18 Ways to Improve Security on Your Horse Farm
By Margaret Evans
1 – Consider having your horse tattooed, branded, or microchipped. Those with permanent identification will have a much better chance of reunion with the rightful owner, if found. Having good identification of your horse can help not only in the event of theft, but also in a natural disaster such as a flood or wildfire. After Hurricane Andrew in 1992, 80 percent of the horses found could not be identified. But after Hurricane Katrina, over 360 horses were reunited with their owners because of microchips.
2 - If you have a passport for your horse, keep it locked away as a horse can’t be sold without it.
3 - Keep detailed information of your horse’s markings in a safe place, to help the police with identification.
4 - Take photos of both sides of the horse as well as front and back. Take sets of photos at different seasons as horses can look quite different in the summer compared to winter.
5 - Keep your horse in a secure paddock. Check all fence-lines and check the security of the padlock on the gate. Check the security of the gate itself and make sure that it can’t be lifted off its hinges.
6 - Set up a Horse Watch group with your neighbours and local people who own horses. Make up a group list and record everyone’s name, address, the number and breed of horses they have, their phone number, cell number, and email address, and keep it up-to-date as horses are bought and sold.
Consider setting up a Horse Watch group with local horse-owners. Inform your neighbours of any suspicious activity in your area so they can help be on the lookout for strangers lurking around. Photo: iStock/Peeranat Thongyotee
7 - If the horses are in a barn at night, is there a motion light installed, or a dusk-to-dawn light that would illuminate movement? Is it close to the house?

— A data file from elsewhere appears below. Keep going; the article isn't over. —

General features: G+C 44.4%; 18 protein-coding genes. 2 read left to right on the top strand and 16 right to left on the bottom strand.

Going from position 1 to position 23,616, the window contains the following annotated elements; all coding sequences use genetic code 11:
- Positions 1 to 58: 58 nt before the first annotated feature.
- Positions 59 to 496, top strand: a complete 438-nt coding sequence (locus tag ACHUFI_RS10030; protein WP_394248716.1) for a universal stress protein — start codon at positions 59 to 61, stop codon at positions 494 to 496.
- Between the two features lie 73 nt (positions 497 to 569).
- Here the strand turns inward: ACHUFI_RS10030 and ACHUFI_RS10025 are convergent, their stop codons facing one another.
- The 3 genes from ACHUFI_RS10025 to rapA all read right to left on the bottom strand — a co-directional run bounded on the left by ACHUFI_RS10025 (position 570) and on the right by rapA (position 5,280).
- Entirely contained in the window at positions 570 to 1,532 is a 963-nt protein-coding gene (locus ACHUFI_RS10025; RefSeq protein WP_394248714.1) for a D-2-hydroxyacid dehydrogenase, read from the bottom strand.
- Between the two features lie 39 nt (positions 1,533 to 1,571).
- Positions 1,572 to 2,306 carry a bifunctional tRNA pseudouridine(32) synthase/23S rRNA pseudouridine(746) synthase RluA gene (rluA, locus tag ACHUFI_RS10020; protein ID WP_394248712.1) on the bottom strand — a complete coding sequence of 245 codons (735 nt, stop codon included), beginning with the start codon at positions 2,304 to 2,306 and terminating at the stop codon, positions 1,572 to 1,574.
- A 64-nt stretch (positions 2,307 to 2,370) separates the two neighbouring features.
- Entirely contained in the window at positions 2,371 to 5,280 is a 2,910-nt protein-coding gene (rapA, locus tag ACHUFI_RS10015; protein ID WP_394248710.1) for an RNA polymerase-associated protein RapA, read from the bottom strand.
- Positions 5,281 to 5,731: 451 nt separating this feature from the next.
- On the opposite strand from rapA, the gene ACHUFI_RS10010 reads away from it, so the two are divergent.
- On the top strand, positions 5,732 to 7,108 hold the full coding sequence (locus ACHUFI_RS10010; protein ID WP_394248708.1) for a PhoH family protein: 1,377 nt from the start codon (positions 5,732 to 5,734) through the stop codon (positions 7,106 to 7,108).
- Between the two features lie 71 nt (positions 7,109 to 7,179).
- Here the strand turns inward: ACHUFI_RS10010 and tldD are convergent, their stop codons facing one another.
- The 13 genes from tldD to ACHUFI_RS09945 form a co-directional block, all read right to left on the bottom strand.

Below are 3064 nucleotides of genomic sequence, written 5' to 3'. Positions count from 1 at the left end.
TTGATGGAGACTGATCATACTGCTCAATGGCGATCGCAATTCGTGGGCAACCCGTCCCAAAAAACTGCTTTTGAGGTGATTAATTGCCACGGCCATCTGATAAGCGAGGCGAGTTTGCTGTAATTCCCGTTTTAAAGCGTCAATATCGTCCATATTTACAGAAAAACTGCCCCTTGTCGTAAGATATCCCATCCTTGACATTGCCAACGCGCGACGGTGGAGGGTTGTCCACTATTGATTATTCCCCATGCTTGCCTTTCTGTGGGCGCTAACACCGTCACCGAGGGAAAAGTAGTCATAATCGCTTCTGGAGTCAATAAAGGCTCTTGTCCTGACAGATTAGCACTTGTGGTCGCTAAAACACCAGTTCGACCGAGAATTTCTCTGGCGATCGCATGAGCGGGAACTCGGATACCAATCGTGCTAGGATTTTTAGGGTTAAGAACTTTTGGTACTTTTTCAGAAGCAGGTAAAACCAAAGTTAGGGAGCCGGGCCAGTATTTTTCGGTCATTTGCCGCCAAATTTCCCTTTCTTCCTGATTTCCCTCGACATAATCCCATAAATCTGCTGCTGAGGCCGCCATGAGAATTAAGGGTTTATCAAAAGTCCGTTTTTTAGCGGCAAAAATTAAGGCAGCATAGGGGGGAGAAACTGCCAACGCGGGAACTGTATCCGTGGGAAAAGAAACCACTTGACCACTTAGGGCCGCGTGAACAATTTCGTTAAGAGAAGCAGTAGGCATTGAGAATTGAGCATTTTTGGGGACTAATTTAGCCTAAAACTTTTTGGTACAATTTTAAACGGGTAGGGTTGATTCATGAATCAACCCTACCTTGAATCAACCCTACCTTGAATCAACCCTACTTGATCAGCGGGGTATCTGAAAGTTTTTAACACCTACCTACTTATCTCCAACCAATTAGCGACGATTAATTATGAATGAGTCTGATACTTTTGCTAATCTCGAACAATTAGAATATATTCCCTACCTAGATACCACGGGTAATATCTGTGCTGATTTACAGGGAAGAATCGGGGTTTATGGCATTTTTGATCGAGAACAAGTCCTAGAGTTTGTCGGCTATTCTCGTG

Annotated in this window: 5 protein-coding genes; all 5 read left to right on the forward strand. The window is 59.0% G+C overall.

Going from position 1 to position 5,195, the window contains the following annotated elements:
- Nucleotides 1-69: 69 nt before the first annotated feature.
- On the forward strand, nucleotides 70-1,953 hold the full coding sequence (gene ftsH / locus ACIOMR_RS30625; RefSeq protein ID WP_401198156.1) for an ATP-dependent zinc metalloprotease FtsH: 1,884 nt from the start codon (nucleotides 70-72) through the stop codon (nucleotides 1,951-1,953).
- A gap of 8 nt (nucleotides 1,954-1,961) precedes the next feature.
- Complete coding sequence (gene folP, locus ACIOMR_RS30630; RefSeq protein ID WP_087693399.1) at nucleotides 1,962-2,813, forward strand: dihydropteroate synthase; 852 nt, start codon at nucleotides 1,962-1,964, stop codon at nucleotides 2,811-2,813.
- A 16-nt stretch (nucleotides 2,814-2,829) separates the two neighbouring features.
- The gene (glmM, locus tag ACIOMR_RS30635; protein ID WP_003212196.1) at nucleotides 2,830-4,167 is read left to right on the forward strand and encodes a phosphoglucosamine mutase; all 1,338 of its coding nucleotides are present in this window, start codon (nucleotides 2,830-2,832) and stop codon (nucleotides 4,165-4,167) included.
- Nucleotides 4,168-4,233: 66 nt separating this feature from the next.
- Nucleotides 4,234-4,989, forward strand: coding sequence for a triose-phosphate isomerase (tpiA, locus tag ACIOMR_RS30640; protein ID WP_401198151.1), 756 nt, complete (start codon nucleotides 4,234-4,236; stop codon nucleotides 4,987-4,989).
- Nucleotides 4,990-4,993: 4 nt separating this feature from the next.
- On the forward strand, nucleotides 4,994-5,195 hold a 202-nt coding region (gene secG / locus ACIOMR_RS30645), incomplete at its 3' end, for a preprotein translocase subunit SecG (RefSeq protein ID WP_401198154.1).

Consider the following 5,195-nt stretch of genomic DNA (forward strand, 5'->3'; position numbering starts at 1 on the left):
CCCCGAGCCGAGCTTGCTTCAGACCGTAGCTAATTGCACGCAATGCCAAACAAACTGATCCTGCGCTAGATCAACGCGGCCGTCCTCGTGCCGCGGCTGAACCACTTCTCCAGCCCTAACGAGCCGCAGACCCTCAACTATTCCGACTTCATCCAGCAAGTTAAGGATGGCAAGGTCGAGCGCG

8 - Install a trail (remote) camera near the barn doors to photograph anyone trying to get in. Consider a trail camera near the paddock gate or a fence-line.
9 - Put up notices that all horses, tack, and equipment are marked and can be identified.
10 - Consider installing a closed-circuit TV system that can be monitored from the house.
11 - Consider an alarm system that can be interconnected with the house.
12 - Know your horses’ behaviour patterns. Are they spending more time at a particular point by the fence? Is there a chance someone is feeding them with the intent to lure one of them away?
13 - If possible, turn your horses out without halters as doing so can delay or deter thieves.
14 - If your facility is a public barn, design access so that it leads to a controlled reception and consider the mandatory wearing of visitor badges. Thieves could be posing as potential clients just to scope out the building.
15 - Place your horse trailer away from the barn and lock the wheels. Some thieves are bold enough to hook your trailer to their vehicle and drive away with your horse.
16 - Keep your neighbours informed of suspicious activity in your area so everyone can keep an eye open for strangers lurking around.
17 – Noisy pets, such as geese, dogs, or even peacocks, are highly effective as their noise can be enough to deter a thief and give you some seconds of reaction time for stopping a theft.
Noisy pets such as dogs, geese, and even peacocks can sound the alarm, giving you more reaction time for stopping a thief. Photo: Shutterstock/Michael A Bennett
18 - Check with your insurance broker to see if they have guidelines that can enhance your security plans.
Main article photo: Canstock/Alessandro0770
This article was originally published in the May/June 2016 issue of Canadian Horse Journal.